Every good story needs a few archetypes to entertain, educate, and enlighten its audience. While the world of database administration may appear to be the last thing that comes to mind when you think of an illustrative short story, here’s one complete with a hero, a conflict, a mentor and a moral:
As a database administratorﾧ, it’s the call you dread. The office staff has ganged up on you. They’ve spoken to their manager at length about your deplorable database and the manager now approaches you with an unfriendly look in his eyes and a litany of collective complaints.
“It’s way too slow,” he says. “Online performance is stopping everyone from doing their jobs. Batch jobs like billing runs are sluggish. Customers are leaving in droves, abandoning shopping carts because it’s taking too long to refresh pages. The company is hemorrhaging money!”
As the hero in this scenario, it’s your job to save the day. The fate of the entire company’s fortunes now rests completely on your sturdy shoulders.
Like any good hero, you realize that if your database is coughing along, there are things that you can do to remedy the critical situation. You are able to look at technical problems without fear—and fix them. Your goal is to set things right in the world again.
As a seasoned veteran of many database battles, the first thing you do is to deploy Oracle’s performance improvement model. It’s an incremental process that will test a variety of performance hits and then measure results.
You decide on your benchmarks to measure improvements. This helps you focus on where you need to aim. You decide, for example, that you need to measure the number of customer interactions occurring every second or how long it takes to do a billing run. Whatever your criteria happens to be, you set your target. After all, you need to know where you’ve been so that you know where to go. Establishing a firm baseline is your line in the sand. Naturally, you’ll want to measure the peak and off-peak times to understand current capacities. With your parameters in place, you test for common problems in performance for Oracle databases.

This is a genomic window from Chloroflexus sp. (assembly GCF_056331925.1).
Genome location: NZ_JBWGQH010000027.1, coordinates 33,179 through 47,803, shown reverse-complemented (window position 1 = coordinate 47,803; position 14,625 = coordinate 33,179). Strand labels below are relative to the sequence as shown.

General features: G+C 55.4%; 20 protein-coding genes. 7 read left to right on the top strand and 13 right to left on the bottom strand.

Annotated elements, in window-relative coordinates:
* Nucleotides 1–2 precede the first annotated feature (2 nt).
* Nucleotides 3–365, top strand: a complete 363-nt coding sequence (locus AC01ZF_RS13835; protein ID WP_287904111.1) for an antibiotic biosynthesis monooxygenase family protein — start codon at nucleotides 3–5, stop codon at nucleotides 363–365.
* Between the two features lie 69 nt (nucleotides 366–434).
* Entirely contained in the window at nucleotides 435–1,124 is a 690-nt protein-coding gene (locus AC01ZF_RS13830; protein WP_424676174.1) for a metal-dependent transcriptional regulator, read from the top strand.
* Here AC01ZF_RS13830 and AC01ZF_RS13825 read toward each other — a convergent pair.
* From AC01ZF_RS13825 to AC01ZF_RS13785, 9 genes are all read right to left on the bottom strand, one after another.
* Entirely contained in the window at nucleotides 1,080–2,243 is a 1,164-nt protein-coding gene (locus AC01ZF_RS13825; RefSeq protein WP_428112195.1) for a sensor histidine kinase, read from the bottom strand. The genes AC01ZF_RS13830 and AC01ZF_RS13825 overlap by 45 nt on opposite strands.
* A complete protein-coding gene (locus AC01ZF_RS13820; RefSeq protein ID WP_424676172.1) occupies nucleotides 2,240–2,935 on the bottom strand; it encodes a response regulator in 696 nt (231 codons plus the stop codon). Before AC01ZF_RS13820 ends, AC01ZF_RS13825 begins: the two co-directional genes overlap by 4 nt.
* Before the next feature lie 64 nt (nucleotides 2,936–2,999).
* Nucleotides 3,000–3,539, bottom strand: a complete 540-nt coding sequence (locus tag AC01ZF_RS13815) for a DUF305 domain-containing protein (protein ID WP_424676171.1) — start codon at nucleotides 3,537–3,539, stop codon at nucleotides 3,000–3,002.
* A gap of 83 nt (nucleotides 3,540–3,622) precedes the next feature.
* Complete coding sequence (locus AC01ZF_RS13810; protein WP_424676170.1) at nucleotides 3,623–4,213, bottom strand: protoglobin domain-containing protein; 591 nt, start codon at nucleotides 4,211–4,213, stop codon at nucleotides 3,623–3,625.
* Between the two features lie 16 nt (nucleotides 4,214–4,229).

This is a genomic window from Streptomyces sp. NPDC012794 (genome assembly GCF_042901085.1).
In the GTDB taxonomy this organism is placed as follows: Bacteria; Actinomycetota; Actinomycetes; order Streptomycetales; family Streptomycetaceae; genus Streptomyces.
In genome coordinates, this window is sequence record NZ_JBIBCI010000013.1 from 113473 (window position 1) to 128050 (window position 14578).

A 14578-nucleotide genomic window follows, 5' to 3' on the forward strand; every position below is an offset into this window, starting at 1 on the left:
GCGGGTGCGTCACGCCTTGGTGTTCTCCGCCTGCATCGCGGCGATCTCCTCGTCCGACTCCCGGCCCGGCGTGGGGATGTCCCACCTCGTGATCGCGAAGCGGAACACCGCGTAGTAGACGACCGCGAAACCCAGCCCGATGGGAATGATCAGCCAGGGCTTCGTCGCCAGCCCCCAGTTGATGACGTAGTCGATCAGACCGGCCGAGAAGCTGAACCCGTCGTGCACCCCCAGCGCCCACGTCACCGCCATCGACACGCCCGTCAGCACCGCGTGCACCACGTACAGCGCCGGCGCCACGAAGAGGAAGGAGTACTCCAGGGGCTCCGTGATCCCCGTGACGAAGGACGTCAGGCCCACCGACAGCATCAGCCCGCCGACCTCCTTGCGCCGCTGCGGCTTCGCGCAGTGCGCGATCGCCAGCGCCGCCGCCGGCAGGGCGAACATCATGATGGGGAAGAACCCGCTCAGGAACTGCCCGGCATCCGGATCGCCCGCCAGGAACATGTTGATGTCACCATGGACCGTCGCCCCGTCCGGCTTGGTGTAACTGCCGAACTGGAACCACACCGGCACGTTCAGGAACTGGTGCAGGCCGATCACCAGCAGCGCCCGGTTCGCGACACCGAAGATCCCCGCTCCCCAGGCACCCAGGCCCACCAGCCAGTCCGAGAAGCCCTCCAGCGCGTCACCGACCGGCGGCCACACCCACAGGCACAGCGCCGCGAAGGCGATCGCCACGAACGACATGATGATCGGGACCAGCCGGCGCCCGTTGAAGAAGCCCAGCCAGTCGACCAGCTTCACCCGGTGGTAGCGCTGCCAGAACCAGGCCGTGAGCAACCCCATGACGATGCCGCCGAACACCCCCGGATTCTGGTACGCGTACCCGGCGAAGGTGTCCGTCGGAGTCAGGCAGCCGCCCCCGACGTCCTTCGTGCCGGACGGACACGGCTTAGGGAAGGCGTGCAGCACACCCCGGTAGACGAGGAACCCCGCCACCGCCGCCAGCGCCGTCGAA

You talk to the database, asking what it is doing during a user session. Is it idling? Is it processing? Is it waiting? Using V$SESSION, you query the database to gauge its current state. You find some clues. Perhaps, it’s slow because it’s idle for long periods when an application is in session. You conclude that since the application is underperforming, the database has decided that there is no work to do.
However, what do you do if the answer doesn’t show up this elegantly?
Like Batman with his utility belt, Oracle has given you some tools, too. One tool is Oracle’s Automatic Database Diagnostic Monitor. This self-diagnostic software highlights database issues by exploring the data in the AWR (Automatic Workload Repository)ﾧ. It periodically takes snapshots of performance database statistics. If this doesn’t do the job, then there’s always Toad for Oracle—a tool to measure diagnostics in real time using visuals. You can peer into the heart of database processes, isolate bottlenecks, and resolve them.
If any of these steps work, you’re golden. You’ll be given the day off, a bonus in your paycheck and your own employee parking space for the rest of the month. However, what if none of this works or if it works but database performance issues arise again.
What if, despite heroic effort, the dragon is still alive and well and even looks reinvigorated, inspired and ready to go again. Every good story has a mentor, who steps in when the hero has done everything he knows to save the day. Since this is a tech story, the mentor is not a person. Database administration is all about speed, efficiency, performance.
Simply switching to a third party tool can instantly change everything because there is a noticeable improvement in performance.
Database performance tuningﾧ helps with diagnosing existing performance problems, identifying unknown problems, and configuring, optimizing, and analyzing storage engines. By methodically reviewing your operating environment and application infrastructure, you improve not only database performance but also resource management.
Companies opt for MySQL because they believe it will save them operating costs, but if MySQL installations have been implemented badly, it’s going to mean many years of sluggish performance and panic-stirring downtime. What was saved on licensing costs is lost with poor performance issues. Fortunately, with the right answer, the kingdom can be restored.